The usual target range for clozapine is 400 to 700mg per day, and it is generally given in a divided dose schedule. Notably, the average European dose range is approximately one half its US counterpart. This more than likely reflects the US practice of reserving clozapine for the most densely unresponsive of schizophrenic syndromes. Such subjects typically, and predictably, require higher doses than more responsive patients. Because of clozapine's pronounced alpha1 blockade (inducing a marked decrease in peripheral vascular resistance with a reflex increase in cardiac output and possible clinically significant orthostatic hypotension) and H1 blockade (sedation inducing), it must be titrated very slowly over several weeks to this target dose range. Patients should, in general, be started at 12.5mg bid, with gradual titration to approximately 500mg by no more than 50-mg increments every 2 days. In addition to the required weekly monitoring of WBC counts, patients should have vital signs (with orthostatic changes) taken daily, if possible, during the first week of titration. Patients who demonstrate cardiovascular intolerance to the clozapine-induced decrease in peripheral vascular resistance (persistent, subjectively distressing orthostatic hypotension) should be titrated with extreme caution.[33] The predictable and occasionally severe constipation that occurs in two thirds of patients taking clozapine should be anticipated. Some clinicians automatically prescribe lactulose or Metamucil (psyllium husk fiber) to prevent this difficulty. Other common toxicities include weight gain (probably secondary to blockade of 5-HT2c)[34]; sedation (probably related to a combination of alpha1 and H1 blockade); and sialorrhea (secondary to increase in salivary output, the mediation of which is unclear). Sedation can, in general, be managed by slowing the titration and shifting the bulk of the daily dose to bedtime. Weight gain should be anticipated, and the usual behavioral strategies should be instituted before significant changes in weight occur. Once an increase in weight has been established, it is virtually impossible to get patients to return to their baseline as long as clozapine (indeed, any of the atypical antipsychotics) is continued. The sialorrhea is most problematic at night. It is generally dealt with by using "pillow towels" or adding anticholinergics or even clonidine.[35]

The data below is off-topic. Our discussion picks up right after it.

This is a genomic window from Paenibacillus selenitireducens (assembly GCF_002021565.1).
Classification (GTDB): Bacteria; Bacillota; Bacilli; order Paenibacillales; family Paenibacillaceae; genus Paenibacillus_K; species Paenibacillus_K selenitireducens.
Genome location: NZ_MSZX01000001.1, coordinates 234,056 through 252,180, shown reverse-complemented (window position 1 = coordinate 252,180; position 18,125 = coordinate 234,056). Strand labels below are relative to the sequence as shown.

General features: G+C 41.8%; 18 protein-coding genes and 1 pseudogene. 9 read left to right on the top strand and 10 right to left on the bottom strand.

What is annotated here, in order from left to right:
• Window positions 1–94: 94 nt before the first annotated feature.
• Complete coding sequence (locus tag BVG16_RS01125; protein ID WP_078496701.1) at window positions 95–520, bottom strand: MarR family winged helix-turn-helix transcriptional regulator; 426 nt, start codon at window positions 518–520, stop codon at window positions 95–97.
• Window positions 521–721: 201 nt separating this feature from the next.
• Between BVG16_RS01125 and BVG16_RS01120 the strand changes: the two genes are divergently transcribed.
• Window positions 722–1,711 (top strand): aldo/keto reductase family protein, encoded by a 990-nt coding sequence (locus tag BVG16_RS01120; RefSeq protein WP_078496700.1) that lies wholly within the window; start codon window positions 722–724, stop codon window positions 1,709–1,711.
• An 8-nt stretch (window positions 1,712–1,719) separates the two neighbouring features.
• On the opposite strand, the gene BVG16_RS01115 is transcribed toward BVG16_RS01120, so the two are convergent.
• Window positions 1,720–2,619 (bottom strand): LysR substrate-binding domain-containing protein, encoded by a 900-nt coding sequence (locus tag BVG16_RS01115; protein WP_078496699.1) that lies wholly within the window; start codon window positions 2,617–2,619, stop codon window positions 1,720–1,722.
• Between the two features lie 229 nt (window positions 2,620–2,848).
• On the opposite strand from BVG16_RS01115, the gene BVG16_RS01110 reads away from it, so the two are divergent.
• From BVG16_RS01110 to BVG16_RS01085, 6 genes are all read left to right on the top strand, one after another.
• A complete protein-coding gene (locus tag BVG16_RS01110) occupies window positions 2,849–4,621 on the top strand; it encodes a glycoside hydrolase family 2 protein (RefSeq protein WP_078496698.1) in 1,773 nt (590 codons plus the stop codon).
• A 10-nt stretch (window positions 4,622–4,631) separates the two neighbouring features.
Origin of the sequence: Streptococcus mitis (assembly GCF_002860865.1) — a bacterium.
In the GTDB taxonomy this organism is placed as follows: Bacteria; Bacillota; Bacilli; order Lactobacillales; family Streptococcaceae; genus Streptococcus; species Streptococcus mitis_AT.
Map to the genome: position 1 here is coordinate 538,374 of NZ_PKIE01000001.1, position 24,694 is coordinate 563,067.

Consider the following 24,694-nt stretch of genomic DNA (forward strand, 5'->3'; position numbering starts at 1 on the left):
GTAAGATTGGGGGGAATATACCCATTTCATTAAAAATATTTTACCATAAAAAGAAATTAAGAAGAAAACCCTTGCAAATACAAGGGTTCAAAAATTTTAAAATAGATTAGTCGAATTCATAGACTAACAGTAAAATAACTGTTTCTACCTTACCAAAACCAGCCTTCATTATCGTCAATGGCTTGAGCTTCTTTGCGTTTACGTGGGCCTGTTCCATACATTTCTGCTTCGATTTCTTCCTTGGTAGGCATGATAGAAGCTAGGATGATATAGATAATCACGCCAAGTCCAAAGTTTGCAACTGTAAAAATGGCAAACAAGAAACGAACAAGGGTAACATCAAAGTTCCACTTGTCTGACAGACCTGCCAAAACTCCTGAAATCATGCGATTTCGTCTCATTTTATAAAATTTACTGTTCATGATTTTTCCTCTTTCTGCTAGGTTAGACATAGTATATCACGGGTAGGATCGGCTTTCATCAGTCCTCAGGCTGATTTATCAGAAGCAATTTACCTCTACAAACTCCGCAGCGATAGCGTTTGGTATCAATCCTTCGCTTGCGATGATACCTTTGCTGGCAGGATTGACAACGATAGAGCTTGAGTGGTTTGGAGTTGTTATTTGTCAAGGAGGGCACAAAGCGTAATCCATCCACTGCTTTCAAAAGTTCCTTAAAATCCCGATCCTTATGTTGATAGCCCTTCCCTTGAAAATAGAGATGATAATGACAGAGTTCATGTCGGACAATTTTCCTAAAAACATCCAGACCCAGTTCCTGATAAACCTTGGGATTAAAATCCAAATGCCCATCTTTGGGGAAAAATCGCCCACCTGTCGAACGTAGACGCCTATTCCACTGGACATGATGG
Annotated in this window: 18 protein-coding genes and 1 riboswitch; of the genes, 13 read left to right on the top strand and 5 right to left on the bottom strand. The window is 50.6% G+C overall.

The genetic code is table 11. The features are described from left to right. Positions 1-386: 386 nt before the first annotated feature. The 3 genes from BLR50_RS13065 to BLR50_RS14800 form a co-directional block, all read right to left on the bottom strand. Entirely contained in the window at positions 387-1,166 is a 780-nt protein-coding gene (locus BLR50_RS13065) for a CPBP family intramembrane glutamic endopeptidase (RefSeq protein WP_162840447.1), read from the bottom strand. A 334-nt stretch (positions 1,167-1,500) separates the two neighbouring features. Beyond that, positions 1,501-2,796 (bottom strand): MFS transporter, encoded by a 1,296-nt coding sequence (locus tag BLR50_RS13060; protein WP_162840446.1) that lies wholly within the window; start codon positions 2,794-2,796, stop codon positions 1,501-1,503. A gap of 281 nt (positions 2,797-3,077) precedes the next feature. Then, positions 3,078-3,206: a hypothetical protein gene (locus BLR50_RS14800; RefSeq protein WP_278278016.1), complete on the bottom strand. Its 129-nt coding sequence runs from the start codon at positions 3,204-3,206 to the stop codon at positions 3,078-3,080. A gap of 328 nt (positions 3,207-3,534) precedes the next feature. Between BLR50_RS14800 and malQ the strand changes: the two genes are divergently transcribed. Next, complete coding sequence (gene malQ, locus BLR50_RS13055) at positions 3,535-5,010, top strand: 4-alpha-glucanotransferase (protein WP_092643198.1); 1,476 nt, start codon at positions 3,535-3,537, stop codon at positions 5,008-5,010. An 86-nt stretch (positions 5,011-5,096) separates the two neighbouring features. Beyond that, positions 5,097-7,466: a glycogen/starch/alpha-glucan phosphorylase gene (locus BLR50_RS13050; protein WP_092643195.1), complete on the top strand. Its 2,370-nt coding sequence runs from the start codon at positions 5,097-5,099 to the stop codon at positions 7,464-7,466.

Provided that no untoward toxicities have emerged, the titration should be continued until either psychotic symptoms have begun to remit or a target dose of 500mg per day has been reached. If improvement has begun, several weeks of negligible clinical improvement should then be allowed to pass before the next higher dose is reached. In the absence of clinical improvement, once a dose of 500mg per day has been reached, a trough plasma level for clozapine should be drawn. If possible, at least 2 trough levels on consecutive days should be obtained because of the marked variability of this laboratory measure. Plasma levels of 250ng/mL or higher are highly predictive of optimal clinical outcome.[36] A plasma level below this measure should prompt an increase in dosing, while those above should signal the treating clinician to wait longer for clinical benefit to accrue.